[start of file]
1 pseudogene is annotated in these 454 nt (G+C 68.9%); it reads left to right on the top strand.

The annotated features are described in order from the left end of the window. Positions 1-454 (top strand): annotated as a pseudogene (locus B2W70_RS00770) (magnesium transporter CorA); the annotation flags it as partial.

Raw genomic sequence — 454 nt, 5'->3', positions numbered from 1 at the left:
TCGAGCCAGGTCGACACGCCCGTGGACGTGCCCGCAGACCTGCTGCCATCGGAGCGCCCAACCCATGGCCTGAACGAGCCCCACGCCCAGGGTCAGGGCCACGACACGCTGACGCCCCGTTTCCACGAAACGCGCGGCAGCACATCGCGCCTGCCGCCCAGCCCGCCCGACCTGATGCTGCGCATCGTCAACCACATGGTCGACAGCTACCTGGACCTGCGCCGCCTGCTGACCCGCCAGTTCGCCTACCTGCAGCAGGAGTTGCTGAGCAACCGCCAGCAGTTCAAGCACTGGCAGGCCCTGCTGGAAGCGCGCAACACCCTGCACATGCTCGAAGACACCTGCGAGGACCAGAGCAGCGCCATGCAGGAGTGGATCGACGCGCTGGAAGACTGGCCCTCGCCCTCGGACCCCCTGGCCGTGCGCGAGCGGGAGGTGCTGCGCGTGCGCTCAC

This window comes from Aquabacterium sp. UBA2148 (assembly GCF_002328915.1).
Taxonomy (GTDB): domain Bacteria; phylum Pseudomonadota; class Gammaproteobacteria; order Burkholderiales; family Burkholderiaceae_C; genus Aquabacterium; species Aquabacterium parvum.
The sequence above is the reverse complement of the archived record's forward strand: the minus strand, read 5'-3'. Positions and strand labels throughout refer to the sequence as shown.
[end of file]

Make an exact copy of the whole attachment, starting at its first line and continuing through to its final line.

1 pseudogene is annotated in these 454 nt (G+C 68.9%); it reads left to right on the top strand.

The annotated features are described in order from the left end of the window. Positions 1-454 (top strand): annotated as a pseudogene (locus B2W70_RS00770) (magnesium transporter CorA); the annotation flags it as partial.

Raw genomic sequence — 454 nt, 5'->3', positions numbered from 1 at the left:
TCGAGCCAGGTCGACACGCCCGTGGACGTGCCCGCAGACCTGCTGCCATCGGAGCGCCCAACCCATGGCCTGAACGAGCCCCACGCCCAGGGTCAGGGCCACGACACGCTGACGCCCCGTTTCCACGAAACGCGCGGCAGCACATCGCGCCTGCCGCCCAGCCCGCCCGACCTGATGCTGCGCATCGTCAACCACATGGTCGACAGCTACCTGGACCTGCGCCGCCTGCTGACCCGCCAGTTCGCCTACCTGCAGCAGGAGTTGCTGAGCAACCGCCAGCAGTTCAAGCACTGGCAGGCCCTGCTGGAAGCGCGCAACACCCTGCACATGCTCGAAGACACCTGCGAGGACCAGAGCAGCGCCATGCAGGAGTGGATCGACGCGCTGGAAGACTGGCCCTCGCCCTCGGACCCCCTGGCCGTGCGCGAGCGGGAGGTGCTGCGCGTGCGCTCAC

This window comes from Aquabacterium sp. UBA2148 (assembly GCF_002328915.1).
Taxonomy (GTDB): domain Bacteria; phylum Pseudomonadota; class Gammaproteobacteria; order Burkholderiales; family Burkholderiaceae_C; genus Aquabacterium; species Aquabacterium parvum.
The sequence above is the reverse complement of the archived record's forward strand: the minus strand, read 5'-3'. Positions and strand labels throughout refer to the sequence as shown.